According to Pitt, the training for “Fury,” which included lots of conversations with actual veterans, becoming familiar with the tank, and even getting into fights with his co-stars. The relationship between the soldiers in “Fury” is completely antagonistic, and while they are careful to work together to complete any kind of offensive mission, they also keep their close friendships low; the movie is too dirty and depressing to allow any kind of warmth between genuine platoons. The first three months of production – a long time for any film – are made up of actual training, combat, and training camp. Pitt described the training program thus:
“[B]oot camp sounds like a gimmick for the actors, but we’ve got some of the best SEALs designs for us. And it’s truly an incredible experience in the way that it’s designed to break us, make us understand the hard, leave us cold, wet, hungry, physically exhausted, and then deliver gives us tasks that bring us together, bring us together, uncover each other’s weaknesses and strengths, and establish a dissecting order. It was truly a profound experience. “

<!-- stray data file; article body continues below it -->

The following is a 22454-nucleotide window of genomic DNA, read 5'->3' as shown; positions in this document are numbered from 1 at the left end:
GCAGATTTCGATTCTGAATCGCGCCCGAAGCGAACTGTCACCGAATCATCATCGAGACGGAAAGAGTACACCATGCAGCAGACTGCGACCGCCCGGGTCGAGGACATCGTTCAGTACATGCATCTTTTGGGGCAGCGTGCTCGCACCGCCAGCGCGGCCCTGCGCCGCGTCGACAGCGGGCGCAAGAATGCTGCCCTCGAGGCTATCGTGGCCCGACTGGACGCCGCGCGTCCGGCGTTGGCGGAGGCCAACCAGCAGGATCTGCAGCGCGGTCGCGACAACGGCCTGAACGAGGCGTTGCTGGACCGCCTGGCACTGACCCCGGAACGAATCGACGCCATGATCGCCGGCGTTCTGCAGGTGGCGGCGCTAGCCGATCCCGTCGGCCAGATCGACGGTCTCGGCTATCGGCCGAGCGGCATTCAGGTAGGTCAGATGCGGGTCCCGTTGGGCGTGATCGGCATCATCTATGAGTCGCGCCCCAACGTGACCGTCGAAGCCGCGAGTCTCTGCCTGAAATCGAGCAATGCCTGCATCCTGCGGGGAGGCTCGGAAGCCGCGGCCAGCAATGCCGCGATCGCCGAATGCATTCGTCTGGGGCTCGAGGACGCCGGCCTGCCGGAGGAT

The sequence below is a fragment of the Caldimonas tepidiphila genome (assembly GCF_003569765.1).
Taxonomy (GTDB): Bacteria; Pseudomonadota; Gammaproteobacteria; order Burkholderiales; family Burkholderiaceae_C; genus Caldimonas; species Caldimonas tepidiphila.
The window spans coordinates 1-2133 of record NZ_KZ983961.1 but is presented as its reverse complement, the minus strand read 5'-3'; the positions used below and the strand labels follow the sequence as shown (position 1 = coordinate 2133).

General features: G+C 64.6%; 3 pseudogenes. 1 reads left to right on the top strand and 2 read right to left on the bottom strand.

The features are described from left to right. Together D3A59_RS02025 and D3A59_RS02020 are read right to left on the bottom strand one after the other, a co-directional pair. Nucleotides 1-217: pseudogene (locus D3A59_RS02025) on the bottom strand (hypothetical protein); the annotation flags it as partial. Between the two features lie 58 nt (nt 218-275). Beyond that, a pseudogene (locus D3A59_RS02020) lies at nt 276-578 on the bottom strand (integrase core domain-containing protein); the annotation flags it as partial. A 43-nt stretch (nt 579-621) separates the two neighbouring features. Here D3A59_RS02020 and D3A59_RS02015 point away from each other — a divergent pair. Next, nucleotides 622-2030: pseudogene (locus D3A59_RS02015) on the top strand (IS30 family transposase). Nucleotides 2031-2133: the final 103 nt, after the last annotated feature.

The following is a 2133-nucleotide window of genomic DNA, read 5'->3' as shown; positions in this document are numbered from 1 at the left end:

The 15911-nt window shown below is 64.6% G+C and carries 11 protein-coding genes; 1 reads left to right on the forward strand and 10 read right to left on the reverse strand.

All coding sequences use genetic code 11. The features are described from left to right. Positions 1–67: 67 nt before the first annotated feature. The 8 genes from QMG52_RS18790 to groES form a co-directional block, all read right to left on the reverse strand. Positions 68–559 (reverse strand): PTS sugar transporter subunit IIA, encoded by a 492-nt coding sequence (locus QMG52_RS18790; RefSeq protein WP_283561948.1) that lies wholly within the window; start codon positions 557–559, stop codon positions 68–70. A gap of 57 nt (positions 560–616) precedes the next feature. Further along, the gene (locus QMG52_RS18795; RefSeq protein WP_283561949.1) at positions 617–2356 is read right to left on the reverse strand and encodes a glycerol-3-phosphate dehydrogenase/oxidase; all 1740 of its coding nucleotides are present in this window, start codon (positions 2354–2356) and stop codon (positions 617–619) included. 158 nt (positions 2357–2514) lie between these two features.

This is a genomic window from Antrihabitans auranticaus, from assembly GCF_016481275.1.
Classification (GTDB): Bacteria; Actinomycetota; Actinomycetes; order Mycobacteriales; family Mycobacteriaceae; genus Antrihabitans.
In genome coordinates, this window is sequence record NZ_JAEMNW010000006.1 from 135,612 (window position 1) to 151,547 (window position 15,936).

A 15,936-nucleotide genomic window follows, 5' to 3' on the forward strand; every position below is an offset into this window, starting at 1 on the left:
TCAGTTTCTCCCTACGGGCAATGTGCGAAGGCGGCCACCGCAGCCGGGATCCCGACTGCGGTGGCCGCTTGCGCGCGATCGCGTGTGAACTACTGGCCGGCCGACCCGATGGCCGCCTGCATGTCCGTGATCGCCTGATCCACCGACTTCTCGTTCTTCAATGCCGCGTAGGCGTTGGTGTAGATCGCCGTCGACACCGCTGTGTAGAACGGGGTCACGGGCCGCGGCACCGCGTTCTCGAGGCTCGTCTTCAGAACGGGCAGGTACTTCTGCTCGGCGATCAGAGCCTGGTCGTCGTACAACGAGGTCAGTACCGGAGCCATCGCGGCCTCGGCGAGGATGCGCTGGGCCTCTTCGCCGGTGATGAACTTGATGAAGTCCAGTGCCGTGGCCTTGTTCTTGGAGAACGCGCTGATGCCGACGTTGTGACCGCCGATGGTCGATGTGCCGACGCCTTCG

Deep, perhaps, but horrible. The actors can only bond over shared suffering, perhaps authentic to the way soldiers are bound on the battlefield. When pushed to the point of death, with the resolve of a broken person, clinging to each other in the gloom, the need for violence can perhaps feel like close friendship.
And that’s not the end of it. In fact, Ayer, in addition to pushing them to their physical limits, is also careful to hit his actors on the head.
https://www.slashfilm.com/958783/david-ayer-broke-brad-pitt-down-to-prepare-him-for-fury/ David Ayer broke up with Brad Pitt to prepare him for anger